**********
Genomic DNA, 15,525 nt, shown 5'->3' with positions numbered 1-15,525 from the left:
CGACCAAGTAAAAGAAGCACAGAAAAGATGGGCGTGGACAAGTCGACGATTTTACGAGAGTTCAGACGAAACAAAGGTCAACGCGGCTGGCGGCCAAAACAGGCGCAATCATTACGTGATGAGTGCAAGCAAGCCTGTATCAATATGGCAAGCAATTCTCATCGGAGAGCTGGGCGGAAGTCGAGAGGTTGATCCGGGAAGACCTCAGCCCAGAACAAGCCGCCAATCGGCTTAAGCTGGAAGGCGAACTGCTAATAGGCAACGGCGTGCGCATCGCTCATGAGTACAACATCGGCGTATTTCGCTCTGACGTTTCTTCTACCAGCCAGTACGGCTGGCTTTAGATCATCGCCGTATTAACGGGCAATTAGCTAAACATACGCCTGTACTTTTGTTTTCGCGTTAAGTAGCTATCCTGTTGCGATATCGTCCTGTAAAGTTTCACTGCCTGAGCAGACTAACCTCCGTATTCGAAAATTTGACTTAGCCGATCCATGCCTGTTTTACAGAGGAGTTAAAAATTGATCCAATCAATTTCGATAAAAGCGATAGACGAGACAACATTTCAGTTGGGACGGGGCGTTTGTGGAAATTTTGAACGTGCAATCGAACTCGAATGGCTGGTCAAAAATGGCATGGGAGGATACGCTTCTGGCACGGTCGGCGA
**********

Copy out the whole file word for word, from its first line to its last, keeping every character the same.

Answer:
Genomic DNA, 15,525 nt, shown 5'->3' with positions numbered 1-15,525 from the left:
CGACCAAGTAAAAGAAGCACAGAAAAGATGGGCGTGGACAAGTCGACGATTTTACGAGAGTTCAGACGAAACAAAGGTCAACGCGGCTGGCGGCCAAAACAGGCGCAATCATTACGTGATGAGTGCAAGCAAGCCTGTATCAATATGGCAAGCAATTCTCATCGGAGAGCTGGGCGGAAGTCGAGAGGTTGATCCGGGAAGACCTCAGCCCAGAACAAGCCGCCAATCGGCTTAAGCTGGAAGGCGAACTGCTAATAGGCAACGGCGTGCGCATCGCTCATGAGTACAACATCGGCGTATTTCGCTCTGACGTTTCTTCTACCAGCCAGTACGGCTGGCTTTAGATCATCGCCGTATTAACGGGCAATTAGCTAAACATACGCCTGTACTTTTGTTTTCGCGTTAAGTAGCTATCCTGTTGCGATATCGTCCTGTAAAGTTTCACTGCCTGAGCAGACTAACCTCCGTATTCGAAAATTTGACTTAGCCGATCCATGCCTGTTTTACAGAGGAGTTAAAAATTGATCCAATCAATTTCGATAAAAGCGATAGACGAGACAACATTTCAGTTGGGACGGGGCGTTTGTGGAAATTTTGAACGTGCAATCGAACTCGAATGGCTGGTCAAAAATGGCATGGGAGGATACGCTTCTGGCACGGTCGGCGA